Health and Well-being
Taking Care of Your Puppy
- The First Night
- Puppies can leave their mother when they are eight weeks old, but that first night in a new home can cause some anxiety. Since puppies do not have the bladder control to hold it all night long, a crate is a good option at night. However, if you choose a crate, we recommend that it be close to you, so the puppy can hear that you are near. It's instinct is to cry out for the mother's protection, so try to be patient while the little one adjusts to a new environment.
- There is no set schedule for vaccinations, because it depends greatly on what part of the country you call home and what risk factors are in that area. Your puppy will probably be around other animals, especially when going to the groomer, so we encourage you to consider vaccinations for Canine Parvovirus and Infectious Respirator Disease (commonly known as Kennel Cough). Puppies normally receive three parvo vaccines between the ages of 6 and 16 weeks, along with an additional vaccine after the first year. There are two different vaccines for Kennel Cough: one is given every six months and the other is given annually, so ask your veterinarian which one he/she recommends. The American Kennel Club recommends the following vaccinations, but again be sure to check with your local veterinarian.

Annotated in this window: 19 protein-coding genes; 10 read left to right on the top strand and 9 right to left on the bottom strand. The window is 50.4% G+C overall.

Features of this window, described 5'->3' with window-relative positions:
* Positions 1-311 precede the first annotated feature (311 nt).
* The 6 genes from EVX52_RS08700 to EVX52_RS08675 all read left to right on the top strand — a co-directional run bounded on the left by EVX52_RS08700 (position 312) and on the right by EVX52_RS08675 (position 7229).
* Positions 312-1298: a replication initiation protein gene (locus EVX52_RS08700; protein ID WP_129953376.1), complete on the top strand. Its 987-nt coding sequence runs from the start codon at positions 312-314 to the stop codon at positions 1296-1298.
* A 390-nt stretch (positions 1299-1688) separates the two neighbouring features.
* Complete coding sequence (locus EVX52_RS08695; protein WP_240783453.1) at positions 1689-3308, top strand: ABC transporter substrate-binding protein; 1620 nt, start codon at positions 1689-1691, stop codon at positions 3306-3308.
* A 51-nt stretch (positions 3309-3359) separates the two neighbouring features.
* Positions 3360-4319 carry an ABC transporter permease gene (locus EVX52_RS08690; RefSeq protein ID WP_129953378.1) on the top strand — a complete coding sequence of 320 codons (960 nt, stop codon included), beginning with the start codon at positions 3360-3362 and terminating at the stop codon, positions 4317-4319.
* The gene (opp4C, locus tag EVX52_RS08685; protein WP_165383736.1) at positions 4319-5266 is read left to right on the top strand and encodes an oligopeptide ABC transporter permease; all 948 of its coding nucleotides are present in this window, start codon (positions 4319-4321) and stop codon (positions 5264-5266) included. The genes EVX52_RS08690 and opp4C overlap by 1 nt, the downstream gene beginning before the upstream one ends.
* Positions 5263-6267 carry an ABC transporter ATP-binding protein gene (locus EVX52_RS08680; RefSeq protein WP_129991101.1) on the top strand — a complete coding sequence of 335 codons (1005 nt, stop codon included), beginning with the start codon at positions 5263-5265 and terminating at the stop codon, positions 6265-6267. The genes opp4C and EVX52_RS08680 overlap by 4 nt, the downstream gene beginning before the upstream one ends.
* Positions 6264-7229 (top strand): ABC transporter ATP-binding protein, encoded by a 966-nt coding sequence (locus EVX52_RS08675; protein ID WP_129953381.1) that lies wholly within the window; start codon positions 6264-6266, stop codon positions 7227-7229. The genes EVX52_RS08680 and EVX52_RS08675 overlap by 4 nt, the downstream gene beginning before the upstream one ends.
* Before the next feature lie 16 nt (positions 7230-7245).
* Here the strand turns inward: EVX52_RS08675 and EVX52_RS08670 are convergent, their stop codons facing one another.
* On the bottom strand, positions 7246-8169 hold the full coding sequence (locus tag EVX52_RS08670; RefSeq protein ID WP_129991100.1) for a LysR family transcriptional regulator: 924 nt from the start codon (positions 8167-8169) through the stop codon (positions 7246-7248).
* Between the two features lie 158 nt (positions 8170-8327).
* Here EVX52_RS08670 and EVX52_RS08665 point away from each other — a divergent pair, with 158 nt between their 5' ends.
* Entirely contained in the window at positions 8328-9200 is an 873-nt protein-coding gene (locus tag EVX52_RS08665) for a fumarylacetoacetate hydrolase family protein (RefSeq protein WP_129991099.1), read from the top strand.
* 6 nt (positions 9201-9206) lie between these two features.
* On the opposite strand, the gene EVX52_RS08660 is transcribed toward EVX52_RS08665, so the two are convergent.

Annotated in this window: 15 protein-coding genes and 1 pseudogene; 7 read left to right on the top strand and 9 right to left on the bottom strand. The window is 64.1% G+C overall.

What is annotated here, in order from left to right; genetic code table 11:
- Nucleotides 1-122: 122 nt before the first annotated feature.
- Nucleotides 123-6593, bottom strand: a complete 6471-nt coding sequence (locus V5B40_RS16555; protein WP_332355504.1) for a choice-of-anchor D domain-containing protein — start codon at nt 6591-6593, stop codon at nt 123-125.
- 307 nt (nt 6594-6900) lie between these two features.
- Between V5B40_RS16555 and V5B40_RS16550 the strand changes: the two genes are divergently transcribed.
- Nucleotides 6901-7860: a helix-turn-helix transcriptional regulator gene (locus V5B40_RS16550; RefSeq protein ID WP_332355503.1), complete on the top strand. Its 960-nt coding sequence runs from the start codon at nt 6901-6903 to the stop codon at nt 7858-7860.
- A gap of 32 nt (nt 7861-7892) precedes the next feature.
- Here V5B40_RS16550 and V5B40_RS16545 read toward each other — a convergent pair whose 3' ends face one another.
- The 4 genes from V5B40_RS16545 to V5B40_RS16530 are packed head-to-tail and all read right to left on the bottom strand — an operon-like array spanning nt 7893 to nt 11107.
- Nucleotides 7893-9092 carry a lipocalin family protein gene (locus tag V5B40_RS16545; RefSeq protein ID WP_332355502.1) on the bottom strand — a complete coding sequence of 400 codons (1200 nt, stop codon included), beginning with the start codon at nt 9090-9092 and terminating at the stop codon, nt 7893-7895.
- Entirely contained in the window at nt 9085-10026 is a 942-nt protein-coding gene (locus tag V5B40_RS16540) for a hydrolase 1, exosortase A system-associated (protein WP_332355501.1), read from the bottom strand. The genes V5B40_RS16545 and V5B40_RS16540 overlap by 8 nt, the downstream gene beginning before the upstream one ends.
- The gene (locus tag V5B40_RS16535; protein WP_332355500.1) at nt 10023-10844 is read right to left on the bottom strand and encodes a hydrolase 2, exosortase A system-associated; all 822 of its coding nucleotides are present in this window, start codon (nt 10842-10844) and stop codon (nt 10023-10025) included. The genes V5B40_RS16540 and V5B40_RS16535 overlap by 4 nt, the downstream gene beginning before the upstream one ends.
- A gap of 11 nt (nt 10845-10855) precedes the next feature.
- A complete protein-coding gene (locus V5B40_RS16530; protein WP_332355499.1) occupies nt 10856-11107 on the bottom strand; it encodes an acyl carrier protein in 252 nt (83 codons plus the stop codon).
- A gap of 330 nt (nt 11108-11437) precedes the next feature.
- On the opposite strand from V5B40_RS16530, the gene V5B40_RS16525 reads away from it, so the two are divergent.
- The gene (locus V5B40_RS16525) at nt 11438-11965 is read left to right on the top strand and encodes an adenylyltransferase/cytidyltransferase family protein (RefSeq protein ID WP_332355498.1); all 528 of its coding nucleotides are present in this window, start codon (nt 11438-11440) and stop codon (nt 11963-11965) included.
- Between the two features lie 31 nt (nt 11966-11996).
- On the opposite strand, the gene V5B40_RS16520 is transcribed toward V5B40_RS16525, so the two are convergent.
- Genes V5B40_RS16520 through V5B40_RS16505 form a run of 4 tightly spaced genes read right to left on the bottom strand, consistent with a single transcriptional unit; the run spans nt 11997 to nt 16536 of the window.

- Dental Care
- Even tiny and toy poodles have 42 teeth, but in extra small dogs, those teeth are tight in that little mouth. We recommend brushing from the start and having your veterinarian check them annually. Soft food contributes to tartar build-up and dental sticks can decrease tartar. Remember that you will need to get special toothpaste for dogs, because the kind we use has ingredients that irritate the canine stomach. Another option is to use a mixture of baking soda and water.
- A healthy poodle requires some maintenance. We recommended brushing their coats every other day and taking them to a groomer on a regular basis. Their face and feet tend to pickup dirt from food and the outdoors, so these areas need to most attention
- Exercise and Companionship
- Toy poodles are very social animals and your puppy will quickly bond with you and become part of the family. Fortunately they are smart, eager to please, and even portable, so they can easily be included in many of activities.